“My Lord, – I beg to apologise for a trespass on your Lordship’s time; but I rely with confidence on your Lordship’s indulgence, when I state that my only object is, that those who apply and exert their minds for the benefit of the public should enjoy that creditable reward which is most justly their due, and which they are at all times sure of receiving from the chief magistrate of the city of London.

“Having just read in the Albion newspaper, of the 12th instant, a statement of a Mr. Steevens having presented to your Lordship a model of paddles to be used, instead of wheels, by steam-vessels, it becomes my duty, in justice to my son, Captain Henry Ommanney Love, of H.M.S. Columbine, now on the Jamaica station, to inform your Lordship, that I have every reason to believe that the invention and application of paddles to steam-vessels rests entirely with him, and was submitted to persons of distinction, and in high official situations, as far back as Christmas last; and that a model was transmitted accordingly to a Lord of the Admiralty. I have the honor to be &c.

(Signed)W. Love.”

The following is an extract of a letter from an officer belonging to the Columbine, dated Carlisle Bay, Barbadoes, Jan. 28th, 1833:–

“On the morning of the 22d, a signal was made for a ship on shore to windward: ours was instantly made by the Pallas frigate. Captain William Walpole, to render assistance, and off we started, and worked up and found her with her head in the breakers, and her water line two feet out of water. As there was no time to he lost, and no effectual assistance could he afforded but by anchoring, the Columbine within a cable’s length. Commander Love got into the gig, leaving directions for the first lieutenant to stand in boldly, and to let go the anchor whenever he should hold up his hat. This was promptly done, and the distance was so fortunately judged, that after throwing all the sails flat aback, in order to lay the chain cable as taut as possible, and veering out to the clinch, we just reached the ship on the rocks, with the stream cable passed out of our stern port into her cabin window, and then hove as great a strain as it was possible to bear. We then commenced removing part of her cargo to schooners sent round for the purpose, assisted by the boats of the Pallas and Arachne, and had the satisfaction of getting her afloat, after forty-eight hours of incessant labour. She is now in the Carenage, ready for heaving down. During the whole time we had not a hammock down, or a watch below; there was not an experienced man in the whole island, but considered it as impossible, and nothing but the instant determination and exertion, joined with the most fortunate circumstances, could have accomplished it. We are to sail to-morrow with troops for Antigua, and to carry others to Demerara.”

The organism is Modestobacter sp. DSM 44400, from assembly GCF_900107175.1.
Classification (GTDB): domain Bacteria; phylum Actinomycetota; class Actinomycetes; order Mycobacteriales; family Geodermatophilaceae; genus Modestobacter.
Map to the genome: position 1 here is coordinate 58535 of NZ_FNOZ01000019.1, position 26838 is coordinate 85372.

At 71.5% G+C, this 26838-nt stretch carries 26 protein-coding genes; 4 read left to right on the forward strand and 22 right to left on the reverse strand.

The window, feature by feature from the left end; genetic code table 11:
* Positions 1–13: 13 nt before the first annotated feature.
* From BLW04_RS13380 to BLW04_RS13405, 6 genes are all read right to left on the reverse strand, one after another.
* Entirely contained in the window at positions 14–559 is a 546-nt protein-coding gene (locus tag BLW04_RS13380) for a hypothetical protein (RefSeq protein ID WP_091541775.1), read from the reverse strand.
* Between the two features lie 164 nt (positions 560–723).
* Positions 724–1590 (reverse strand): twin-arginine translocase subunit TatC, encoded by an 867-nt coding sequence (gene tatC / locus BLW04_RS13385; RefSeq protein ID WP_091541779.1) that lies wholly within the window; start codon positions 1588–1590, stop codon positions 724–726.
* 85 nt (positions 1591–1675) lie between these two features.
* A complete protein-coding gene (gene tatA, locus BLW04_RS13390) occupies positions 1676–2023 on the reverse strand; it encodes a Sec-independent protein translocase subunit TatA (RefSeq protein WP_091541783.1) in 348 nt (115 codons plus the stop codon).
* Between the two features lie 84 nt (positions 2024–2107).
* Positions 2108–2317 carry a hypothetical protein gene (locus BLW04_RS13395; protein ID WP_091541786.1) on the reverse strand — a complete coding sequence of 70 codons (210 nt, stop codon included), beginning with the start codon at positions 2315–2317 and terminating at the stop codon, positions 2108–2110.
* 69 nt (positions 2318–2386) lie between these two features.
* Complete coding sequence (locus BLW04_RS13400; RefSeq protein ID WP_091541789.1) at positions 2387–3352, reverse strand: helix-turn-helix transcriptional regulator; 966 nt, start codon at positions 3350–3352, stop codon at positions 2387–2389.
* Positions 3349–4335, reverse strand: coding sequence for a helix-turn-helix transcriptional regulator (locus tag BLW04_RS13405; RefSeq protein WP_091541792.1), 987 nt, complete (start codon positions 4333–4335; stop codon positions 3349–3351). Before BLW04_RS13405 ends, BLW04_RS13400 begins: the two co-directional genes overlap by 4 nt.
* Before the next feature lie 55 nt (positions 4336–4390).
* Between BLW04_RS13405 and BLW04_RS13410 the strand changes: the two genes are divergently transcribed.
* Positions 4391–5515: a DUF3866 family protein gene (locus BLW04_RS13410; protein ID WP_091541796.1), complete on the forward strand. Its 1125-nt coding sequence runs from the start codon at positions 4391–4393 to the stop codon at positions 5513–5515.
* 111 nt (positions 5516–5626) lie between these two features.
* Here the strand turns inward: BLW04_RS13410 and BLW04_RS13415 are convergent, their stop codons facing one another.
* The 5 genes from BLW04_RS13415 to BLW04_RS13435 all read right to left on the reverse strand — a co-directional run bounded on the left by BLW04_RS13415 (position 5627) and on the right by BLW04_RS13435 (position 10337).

The Columbine was paid off at Sheerness, on the 12th Mar. 1834, after having been nearly four years in commission, during which time she did not lose a man through sickness. Previous to their separation, her officers gave Commander Love a parting dinner, “in token of their respect and esteem.”